It is almost as if Barry sensed and sought to carry through, yet also to evade, this conflation of justice with social choice. He energetically protests that his central concern, individual “conceptions of the good,” is something quite different from the concern of social choice theory, individual preference orderings: one is a “system of beliefs,” the other a “taste for strawberry ice cream” (Barry 1995, 167). But this is nonsense he must not be allowed to get away with. Conceptions of the good, if they are anything intelligible, are hierarchies of alternative states of affairs, ranked according to how good they are conceived to be. The rankings must be sensitive to every non-indifferent trait of a state, according to how well it is liked, approved, or coveted if it is a good trait, and disliked or disapproved if it is a bad one. Why exclude any trait, good or bad, as improper and irrelevant in judging a state of affairs? If the treatment meted out to Salman Rushdie can weigh in the ranking, why can’t the availability of various flavors of ice-cream? Complete, comprehensive “conceptions of the good” must, almost by definition, take some account of both, except if the individual concerned is totally indifferent to Salman Rushdie or to ice-cream. So must complete preference orderings, subject to the same exceptions. The two Edition: current; Page: [136] are either indistinguishable,4 or “conception of the good” is a woolly concept that corresponds to nothing in psychology and in practical reason.

It is fascinating to watch how current theories of distributive justice scuttle back and forth across the line that divides social choice theory into a Paretian or “soft” and a non-Paretian or “hard” version. (In the latter, Pareto-superiority is not necessary for “socially preferring” one state of affairs over another; imposing burdens on one individual in order to help another can be “better” than not doing so, while in Paretian theory the two alternatives cannot be ranked.) Rawls’s insistence on unanimous consent and on the impropriety of political principles that expect “some citizens . . . to accept lower prospects of life for the sake of others” (Rawls 1971, 178) is Paretian “soft.” Yet his difference principle is a “hard,” non-Paretian social choice rule that makes some people better and others worse off than they would otherwise be.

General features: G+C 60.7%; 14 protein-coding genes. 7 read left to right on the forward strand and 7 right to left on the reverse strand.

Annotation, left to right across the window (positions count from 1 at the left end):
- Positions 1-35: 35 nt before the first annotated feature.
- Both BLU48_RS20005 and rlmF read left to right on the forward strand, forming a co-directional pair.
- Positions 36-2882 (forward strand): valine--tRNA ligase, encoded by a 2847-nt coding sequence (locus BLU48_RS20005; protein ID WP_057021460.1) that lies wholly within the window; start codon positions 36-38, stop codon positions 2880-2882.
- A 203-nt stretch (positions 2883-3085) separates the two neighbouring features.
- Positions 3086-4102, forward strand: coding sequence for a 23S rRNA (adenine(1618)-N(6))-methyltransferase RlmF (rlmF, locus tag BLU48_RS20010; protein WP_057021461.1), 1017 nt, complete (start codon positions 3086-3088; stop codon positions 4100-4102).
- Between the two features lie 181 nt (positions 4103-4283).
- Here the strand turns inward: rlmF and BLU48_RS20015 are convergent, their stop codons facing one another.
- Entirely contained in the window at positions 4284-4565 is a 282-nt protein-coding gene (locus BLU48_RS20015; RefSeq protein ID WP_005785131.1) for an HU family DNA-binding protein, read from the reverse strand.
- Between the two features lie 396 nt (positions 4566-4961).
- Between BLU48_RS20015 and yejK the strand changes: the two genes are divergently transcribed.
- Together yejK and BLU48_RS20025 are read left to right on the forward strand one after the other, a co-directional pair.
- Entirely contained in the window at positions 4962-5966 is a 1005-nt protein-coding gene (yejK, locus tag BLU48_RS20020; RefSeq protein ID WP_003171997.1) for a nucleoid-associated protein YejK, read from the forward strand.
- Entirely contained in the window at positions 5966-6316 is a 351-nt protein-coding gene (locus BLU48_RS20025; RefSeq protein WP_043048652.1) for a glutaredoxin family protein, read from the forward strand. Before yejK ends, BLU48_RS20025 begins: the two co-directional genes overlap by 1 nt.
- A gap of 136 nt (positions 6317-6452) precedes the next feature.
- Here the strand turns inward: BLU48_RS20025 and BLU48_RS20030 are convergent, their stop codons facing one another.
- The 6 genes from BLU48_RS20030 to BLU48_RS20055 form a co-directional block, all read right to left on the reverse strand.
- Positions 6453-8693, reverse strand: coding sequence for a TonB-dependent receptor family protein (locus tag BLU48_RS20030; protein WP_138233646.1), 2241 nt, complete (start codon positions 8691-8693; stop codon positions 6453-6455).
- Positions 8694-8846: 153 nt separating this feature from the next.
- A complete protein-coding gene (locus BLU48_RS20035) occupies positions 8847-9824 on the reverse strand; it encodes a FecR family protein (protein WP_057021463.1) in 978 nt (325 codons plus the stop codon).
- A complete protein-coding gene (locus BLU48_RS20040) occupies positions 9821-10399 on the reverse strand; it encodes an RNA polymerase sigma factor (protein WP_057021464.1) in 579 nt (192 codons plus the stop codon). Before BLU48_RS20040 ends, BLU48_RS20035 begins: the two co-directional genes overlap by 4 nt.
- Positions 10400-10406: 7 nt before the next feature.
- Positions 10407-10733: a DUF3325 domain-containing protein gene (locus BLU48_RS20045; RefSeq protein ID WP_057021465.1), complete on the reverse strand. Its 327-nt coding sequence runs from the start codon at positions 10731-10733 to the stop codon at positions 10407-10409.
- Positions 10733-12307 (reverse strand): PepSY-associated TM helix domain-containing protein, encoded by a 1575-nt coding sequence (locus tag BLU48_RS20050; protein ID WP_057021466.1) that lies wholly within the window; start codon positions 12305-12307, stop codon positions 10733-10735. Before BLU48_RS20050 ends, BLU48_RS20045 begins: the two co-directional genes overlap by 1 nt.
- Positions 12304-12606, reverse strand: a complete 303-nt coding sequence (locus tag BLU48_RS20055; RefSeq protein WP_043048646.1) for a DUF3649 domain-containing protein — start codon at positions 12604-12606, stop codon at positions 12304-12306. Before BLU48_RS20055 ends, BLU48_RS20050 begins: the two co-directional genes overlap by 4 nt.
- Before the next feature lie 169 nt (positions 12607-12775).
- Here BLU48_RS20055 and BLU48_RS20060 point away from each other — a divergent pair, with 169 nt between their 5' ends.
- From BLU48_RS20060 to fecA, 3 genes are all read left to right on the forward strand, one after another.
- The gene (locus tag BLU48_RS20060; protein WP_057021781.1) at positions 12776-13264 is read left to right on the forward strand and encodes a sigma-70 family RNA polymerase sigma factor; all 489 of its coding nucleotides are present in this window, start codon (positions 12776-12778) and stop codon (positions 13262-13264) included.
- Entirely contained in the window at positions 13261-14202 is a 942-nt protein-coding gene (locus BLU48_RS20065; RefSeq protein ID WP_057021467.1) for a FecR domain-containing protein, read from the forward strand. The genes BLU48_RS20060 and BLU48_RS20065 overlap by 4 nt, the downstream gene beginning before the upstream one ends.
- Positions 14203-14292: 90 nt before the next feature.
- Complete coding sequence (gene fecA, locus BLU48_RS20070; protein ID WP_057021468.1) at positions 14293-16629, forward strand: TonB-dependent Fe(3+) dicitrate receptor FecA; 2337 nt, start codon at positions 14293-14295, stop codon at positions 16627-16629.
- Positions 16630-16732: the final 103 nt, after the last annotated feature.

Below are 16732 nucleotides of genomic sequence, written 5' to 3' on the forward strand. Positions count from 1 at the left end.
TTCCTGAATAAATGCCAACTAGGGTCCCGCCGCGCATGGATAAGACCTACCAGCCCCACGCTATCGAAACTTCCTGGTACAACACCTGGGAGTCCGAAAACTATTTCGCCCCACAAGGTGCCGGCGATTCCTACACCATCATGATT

Scanlon’s rules and institutions, which no one can reasonably reject, can hardly be read otherwise than as Paretian: rejecting an arrangement all would prefer is self-contradictory; rejecting one that is indifferent is contrary to the desire for agreement, but I could no doubt reasonably reject (even if I did not actually reject) one that would burden me for the sake of strangers. Scanlon’s theory then moves lock, stock, and barrel over to the “hard,” non-Paretian side as it defines reasonable rejectability from an egalitarian original position. (In a just world, we would have equal endowments. I could not reasonably reject arrangements that equalized them. Therefore, it would be unjust to reject them even if I have more and must give some to you.)

Barry, too, is Paretian in his ambition to devise a social choice rule that will be neutral between “conceptions of the good,” eschewing the attempt to aggregate them (which would involve the dubious exercise of adding together the positive and negative differences justice Edition: current; Page: [137] as impartiality makes to individuals having different “conceptions of the good”).5 In almost the same breath, however, he defines justice as requiring that better-placed individuals give up some of their valued endowments, or the fruits thereof, in favor of the worse-placed—an overtly non-Paretian, “hard” choice.

This is hardly surprising. In “hard” social choice, almost anything can be advocated without risk of inconsistency; in “soft” social choice, hardly anything can. A theory that was Paretian throughout, and disclaimed any ability to say that as a matter of ascertainable fact, some forced interpersonal transfers made a state of affairs socially preferred or, by a hardly perceptible step from goodness to justice, more just, can only see distributive justice as a system of voluntary exercises and transfers of rights. Justice is upheld as far as it can be if voluntariness is safeguarded. It is then just acts that make for justice. The conformity of a state of affairs to a social selection criterion—fairness, nonrejectability, or impartiality as defined by the respective authors, or what a majority will vote for, or the dictatorship of the poor—is just that, conformity to the postulated criterion and nothing more. That the criterion is the embodiment of justice rests on no objective evidence, such as is provided by actual (as distinct from hypothetical) agreements to create or transfer rights.